15 March 2010

Business Processes and Real Management – Part 1

I had a conversation with one of my daughters on the way to the airport today. She was telling me about something that went on with regard to management decision-making at her work. (She works in the field of education, but the principle I wish to discuss applies everywhere, in every type of organization.)

The scenario is something like this: An executive (and here I use the term “executive” in the broadest sense, meaning any manager in a position to not only choose, but also to execute upon the decision made) states that he or she is going to make a management decision based upon a process (or, in this academic environment, a rubric – a process for scoring an otherwise subjective decision). However, upon further discovery and discussion, it becomes apparent to all involved that whatever “process” or “rubric” is ostensibly being applied is purely subjective and intuitive to the manager alone. That is to say, what is pretended to reduce an otherwise purely subject and intuitive decision to a “process” – a “rubric” – is merely that, a pretense. The decisions being made remain purely subjective and intuitive and are not correlated to a “process,” at all.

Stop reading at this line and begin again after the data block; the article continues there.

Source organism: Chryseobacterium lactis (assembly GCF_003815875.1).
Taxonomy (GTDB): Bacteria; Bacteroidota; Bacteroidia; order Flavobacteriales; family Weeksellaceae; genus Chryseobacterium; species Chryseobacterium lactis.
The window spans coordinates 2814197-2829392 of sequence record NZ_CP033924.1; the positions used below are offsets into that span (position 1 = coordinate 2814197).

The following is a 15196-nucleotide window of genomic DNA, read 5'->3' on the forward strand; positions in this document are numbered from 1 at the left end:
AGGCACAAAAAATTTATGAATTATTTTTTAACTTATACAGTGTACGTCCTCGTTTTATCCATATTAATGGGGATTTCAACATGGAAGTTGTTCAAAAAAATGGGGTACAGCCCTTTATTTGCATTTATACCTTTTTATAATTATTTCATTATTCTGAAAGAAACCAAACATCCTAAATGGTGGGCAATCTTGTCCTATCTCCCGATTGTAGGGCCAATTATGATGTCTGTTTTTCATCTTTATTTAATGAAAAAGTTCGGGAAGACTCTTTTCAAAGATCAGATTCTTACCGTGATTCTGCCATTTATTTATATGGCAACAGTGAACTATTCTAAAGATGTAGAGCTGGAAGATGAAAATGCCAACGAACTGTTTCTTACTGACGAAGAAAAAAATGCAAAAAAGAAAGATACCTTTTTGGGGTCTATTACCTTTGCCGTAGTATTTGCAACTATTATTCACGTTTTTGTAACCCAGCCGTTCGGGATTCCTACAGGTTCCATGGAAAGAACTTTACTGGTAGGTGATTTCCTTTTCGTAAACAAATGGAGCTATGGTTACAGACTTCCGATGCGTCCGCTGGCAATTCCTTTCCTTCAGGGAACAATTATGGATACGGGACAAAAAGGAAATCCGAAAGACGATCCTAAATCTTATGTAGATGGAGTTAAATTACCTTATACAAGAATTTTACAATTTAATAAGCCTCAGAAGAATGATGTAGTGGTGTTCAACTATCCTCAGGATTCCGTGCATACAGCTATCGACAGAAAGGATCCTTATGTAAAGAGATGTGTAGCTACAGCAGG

Now, let me be clear. I am a free-market guy. I believe that business owners and their executive agents should be able to hire, fire and make other management decisions at will. I am fully committed to the fact that they may do as they please so long as their actions do not include coercion or deceit. In this scenario, it is not the executives decision with which I take issue – which is why the decision itself is not discussed herein.

What I wish to discuss is how many times executives and managers are themselves deceived as to the presence of a “business process” or any kind of rubric by which they manage. From my experience, if I spent time cogitating, I’m certain that I could come up with a large number of examples. However, for brevity’s sake, let me just toss out a couple.
  1. Foremost in my mind are the numerous discussions I have had with executives over the years regarding so-called “sales management.” I say, “so-called,” because I have too many times been faced with one of two variations on the same theme in this regard. The first is where the owner of the small-to-mid-sized business (SMB) was the companies first salesperson (which is quite natural, as the organization was likely an outgrowth of some entrepreneurial venture) and remains today as the firm’s sales manager. He or she has, over the years, created a sales team of hand-selected folks, and the executive is convinced that each of these salespeople is unique and each requires special handling – a sort of prima donna approach.
(To be continued)
©2010 Richard D. Cushing

No comments: